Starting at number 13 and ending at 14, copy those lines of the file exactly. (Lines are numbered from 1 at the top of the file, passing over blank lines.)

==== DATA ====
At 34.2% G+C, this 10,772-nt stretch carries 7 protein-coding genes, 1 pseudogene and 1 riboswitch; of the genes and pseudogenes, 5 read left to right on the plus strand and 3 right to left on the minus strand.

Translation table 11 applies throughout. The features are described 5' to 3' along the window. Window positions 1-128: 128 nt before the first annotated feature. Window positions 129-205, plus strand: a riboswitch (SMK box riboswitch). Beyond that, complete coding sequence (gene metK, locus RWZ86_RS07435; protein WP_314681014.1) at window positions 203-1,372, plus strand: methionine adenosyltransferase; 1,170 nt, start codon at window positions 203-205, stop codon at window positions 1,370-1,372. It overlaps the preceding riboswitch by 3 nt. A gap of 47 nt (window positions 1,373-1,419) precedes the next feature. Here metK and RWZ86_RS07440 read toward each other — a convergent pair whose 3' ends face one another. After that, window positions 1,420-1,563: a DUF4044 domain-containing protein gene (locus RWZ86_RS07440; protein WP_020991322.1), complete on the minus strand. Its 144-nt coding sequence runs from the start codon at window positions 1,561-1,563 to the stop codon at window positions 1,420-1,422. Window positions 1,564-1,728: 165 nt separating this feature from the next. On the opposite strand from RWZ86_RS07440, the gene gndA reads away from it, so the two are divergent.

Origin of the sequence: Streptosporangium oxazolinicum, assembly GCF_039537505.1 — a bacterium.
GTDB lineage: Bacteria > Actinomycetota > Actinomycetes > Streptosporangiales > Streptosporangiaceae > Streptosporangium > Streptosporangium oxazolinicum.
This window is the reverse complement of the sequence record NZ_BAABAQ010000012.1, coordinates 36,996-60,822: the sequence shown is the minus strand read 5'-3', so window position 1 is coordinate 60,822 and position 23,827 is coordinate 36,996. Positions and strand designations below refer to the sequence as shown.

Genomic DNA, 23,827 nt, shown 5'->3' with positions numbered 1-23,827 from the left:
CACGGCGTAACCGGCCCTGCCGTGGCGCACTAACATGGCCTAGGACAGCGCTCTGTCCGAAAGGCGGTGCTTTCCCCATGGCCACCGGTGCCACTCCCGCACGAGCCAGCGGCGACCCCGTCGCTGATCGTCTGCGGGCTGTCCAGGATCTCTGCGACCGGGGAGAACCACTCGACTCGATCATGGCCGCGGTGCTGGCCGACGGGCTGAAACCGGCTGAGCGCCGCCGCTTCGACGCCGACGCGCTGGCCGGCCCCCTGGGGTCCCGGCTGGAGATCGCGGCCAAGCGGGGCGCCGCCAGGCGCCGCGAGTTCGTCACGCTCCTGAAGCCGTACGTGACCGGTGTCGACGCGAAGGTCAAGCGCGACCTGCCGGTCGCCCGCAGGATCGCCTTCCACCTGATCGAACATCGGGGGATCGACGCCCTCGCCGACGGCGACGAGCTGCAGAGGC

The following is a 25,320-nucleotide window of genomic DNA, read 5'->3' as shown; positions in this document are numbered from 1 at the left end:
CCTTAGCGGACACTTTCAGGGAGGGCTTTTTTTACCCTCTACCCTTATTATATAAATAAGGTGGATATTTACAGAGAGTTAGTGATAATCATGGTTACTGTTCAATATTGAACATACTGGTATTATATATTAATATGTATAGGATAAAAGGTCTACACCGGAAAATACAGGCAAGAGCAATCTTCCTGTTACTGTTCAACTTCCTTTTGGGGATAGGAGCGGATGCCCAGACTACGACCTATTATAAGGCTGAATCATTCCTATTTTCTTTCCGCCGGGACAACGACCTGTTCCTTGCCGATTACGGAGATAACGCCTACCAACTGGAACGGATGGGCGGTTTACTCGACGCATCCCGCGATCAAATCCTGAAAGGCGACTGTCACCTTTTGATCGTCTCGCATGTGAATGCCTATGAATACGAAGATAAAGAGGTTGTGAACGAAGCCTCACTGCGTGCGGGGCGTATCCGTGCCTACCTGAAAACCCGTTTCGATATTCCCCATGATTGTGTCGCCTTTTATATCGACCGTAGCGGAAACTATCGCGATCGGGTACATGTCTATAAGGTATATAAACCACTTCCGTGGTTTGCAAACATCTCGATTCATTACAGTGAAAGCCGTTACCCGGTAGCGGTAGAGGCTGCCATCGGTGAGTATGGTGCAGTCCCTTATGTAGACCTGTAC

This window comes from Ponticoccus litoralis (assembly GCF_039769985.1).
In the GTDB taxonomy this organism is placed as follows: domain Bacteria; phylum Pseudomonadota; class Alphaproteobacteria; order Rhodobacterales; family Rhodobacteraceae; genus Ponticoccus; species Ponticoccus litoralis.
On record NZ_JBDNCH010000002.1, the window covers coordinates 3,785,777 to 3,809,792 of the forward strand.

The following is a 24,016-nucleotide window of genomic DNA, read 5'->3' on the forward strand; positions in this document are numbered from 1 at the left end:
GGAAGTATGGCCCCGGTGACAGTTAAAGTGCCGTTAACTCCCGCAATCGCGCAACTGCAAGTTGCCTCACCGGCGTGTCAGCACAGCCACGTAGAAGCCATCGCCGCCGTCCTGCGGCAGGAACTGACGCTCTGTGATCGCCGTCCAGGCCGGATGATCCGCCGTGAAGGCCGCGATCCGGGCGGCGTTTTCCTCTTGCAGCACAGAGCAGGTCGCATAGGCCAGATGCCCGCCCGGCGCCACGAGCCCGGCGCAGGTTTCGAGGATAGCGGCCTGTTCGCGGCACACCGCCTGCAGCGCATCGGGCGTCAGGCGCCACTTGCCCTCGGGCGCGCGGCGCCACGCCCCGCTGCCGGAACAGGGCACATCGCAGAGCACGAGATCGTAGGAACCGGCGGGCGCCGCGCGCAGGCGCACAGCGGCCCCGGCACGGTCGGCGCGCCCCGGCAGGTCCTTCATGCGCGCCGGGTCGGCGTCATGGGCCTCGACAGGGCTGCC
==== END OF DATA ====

The following is a 24,016-nucleotide window of genomic DNA, read 5'->3' on the forward strand; positions in this document are numbered from 1 at the left end:
GGAAGTATGGCCCCGGTGACAGTTAAAGTGCCGTTAACTCCCGCAATCGCGCAACTGCAAGTTGCCTCACCGGCGTGTCAGCACAGCCACGTAGAAGCCATCGCCGCCGTCCTGCGGCAGGAACTGACGCTCTGTGATCGCCGTCCAGGCCGGATGATCCGCCGTGAAGGCCGCGATCCGGGCGGCGTTTTCCTCTTGCAGCACAGAGCAGGTCGCATAGGCCAGATGCCCGCCCGGCGCCACGAGCCCGGCGCAGGTTTCGAGGATAGCGGCCTGTTCGCGGCACACCGCCTGCAGCGCATCGGGCGTCAGGCGCCACTTGCCCTCGGGCGCGCGGCGCCACGCCCCGCTGCCGGAACAGGGCACATCGCAGAGCACGAGATCGTAGGAACCGGCGGGCGCCGCGCGCAGGCGCACAGCGGCCCCGGCACGGTCGGCGCGCCCCGGCAGGTCCTTCATGCGCGCCGGGTCGGCGTCATGGGCCTCGACAGGGCTGCC